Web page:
Ancient Monuments

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Bell barrow 25m east of Finger Post Plantation: part of Great Bircham barrow group

A Scheduled Monument in Bircham, Norfolk

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Latitude: 52.8518 / 52°51'6"N

Longitude: 0.6343 / 0°38'3"E

OS Eastings: 577475.813261

OS Northings: 331501.265636

OS Grid: TF774315

Mapcode National: GBR Q5J.C4G

Mapcode Global: WHKPW.QL74

Entry Name: Bell barrow 25m east of Finger Post Plantation: part of Great Bircham barrow group

Scheduled Date: 12 April 1926

Last Amended: 27 January 1995

Source: Historic England

Source ID: 1010562

English Heritage Legacy ID: 21349

County: Norfolk

Civil Parish: Bircham

Built-Up Area: Great Bircham

Traditional County: Norfolk

Lieutenancy Area (Ceremonial County): Norfolk

Church of England Parish: The Birchams and Bagthorpe

Church of England Diocese: Norwich


The monument includes a bell barrow located on a slight, south west facing
slope on what was formerly heathland. The site is near the western edge of
the Good Sands region of upland north west Norfolk. The barrow is visible as
an earthen mound which stands to a height of c.1.7m and covers a circular area
c.27m in diameter, surrounded by a sloping berm c.3.5m wide and a ditch up to
4m wide. The ditch, from which earth was dug and used in the construction of
the mound, has become largely infilled but survives as a buried feature,
marked by a slight hollow, c.0.25m deep, in the ground surface. The mound was
investigated in 1842 by F C Lukis and others who dug a square shaft down to
the buried ground surface beneath the mound and recovered a fragment of
prehistoric pottery.
The posts of a fence around the central mound are excluded from the
scheduling, although the ground beneath them is included.

The site of the monument is shown on the attached map extract.
It includes a 2 metre boundary around the archaeological features,
considered to be essential for the monument's support and preservation.

Source: Historic England

Reasons for Scheduling

Bell barrows, the most visually impressive form of round barrow, are funerary
monuments dating to the Early and Middle Bronze Age, with most examples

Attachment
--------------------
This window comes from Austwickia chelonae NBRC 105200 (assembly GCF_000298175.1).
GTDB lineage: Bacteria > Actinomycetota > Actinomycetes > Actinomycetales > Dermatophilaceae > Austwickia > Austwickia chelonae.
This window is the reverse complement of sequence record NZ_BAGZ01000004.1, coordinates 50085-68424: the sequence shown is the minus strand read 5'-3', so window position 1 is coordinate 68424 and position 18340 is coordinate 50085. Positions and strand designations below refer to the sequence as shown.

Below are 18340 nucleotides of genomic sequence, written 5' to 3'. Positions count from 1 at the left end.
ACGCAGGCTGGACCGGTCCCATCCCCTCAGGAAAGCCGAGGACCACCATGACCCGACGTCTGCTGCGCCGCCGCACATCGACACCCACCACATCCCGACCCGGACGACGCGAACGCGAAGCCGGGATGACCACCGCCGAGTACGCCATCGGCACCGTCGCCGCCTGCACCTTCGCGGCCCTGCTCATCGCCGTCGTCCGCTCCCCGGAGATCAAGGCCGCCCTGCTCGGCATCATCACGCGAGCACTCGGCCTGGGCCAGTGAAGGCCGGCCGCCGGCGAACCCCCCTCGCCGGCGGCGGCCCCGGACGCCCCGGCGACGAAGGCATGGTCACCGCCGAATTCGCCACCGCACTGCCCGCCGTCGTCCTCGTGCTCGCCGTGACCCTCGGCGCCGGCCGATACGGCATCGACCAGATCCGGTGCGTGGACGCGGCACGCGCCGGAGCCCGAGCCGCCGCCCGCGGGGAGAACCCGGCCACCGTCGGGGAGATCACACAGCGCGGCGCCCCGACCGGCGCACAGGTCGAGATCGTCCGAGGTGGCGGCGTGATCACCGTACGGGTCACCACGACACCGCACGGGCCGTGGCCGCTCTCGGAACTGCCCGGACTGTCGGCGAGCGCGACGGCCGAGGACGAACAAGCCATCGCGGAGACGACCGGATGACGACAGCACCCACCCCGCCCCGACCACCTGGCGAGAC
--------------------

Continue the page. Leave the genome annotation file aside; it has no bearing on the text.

belonging to the period 1500-1100 BC. They occur either in isolation or in
round barrow cemeteries and were constructed as single or multiple mounds
covering burials, often in pits, and surrounded by an enclosure ditch. The
burials are frequently accompanied by weapons, personal ornaments and pottery
and appear to be those of aristocratic individuals, usually men. Bell barrows
(particularly multiple barrows) are rare nationally, with less than 250 known
examples, most of which are in Wessex. Their richness in terms of grave goods
provides evidence for chronological and cultural links amongst early
prehistoric communities over most of southern and eastern England as well as
providing an insight into their beliefs and social organisation. As a
particularly rare form of round barrow, all identified bell barrows would
normally be considered to be of national importance.

The bell barrow east of Finger Post Plantation survives well. The antiquarian
excavation into the mound was limited in extent in relation to the monument as
a whole and archaeological information concerning the construction of the
barrow and the manner and duration of its use, as well as evidence for the
local environment at that time, will be retained in the mound, in the buried
soils beneath the mound and in the fill of the ditch. The barrow is the most
northerly of a group of four, including another bell barrow, which survive as
upstanding earthworks within a distance of 700m, and has additional interest
and importance in that context.

Source: Historic England


Books and journals
Lukis, F C, A Brief Account of the Barrows near Bircham Magna, Norfolk, (1843)
1705: West Norfolk, Bircham,

Source: Historic England

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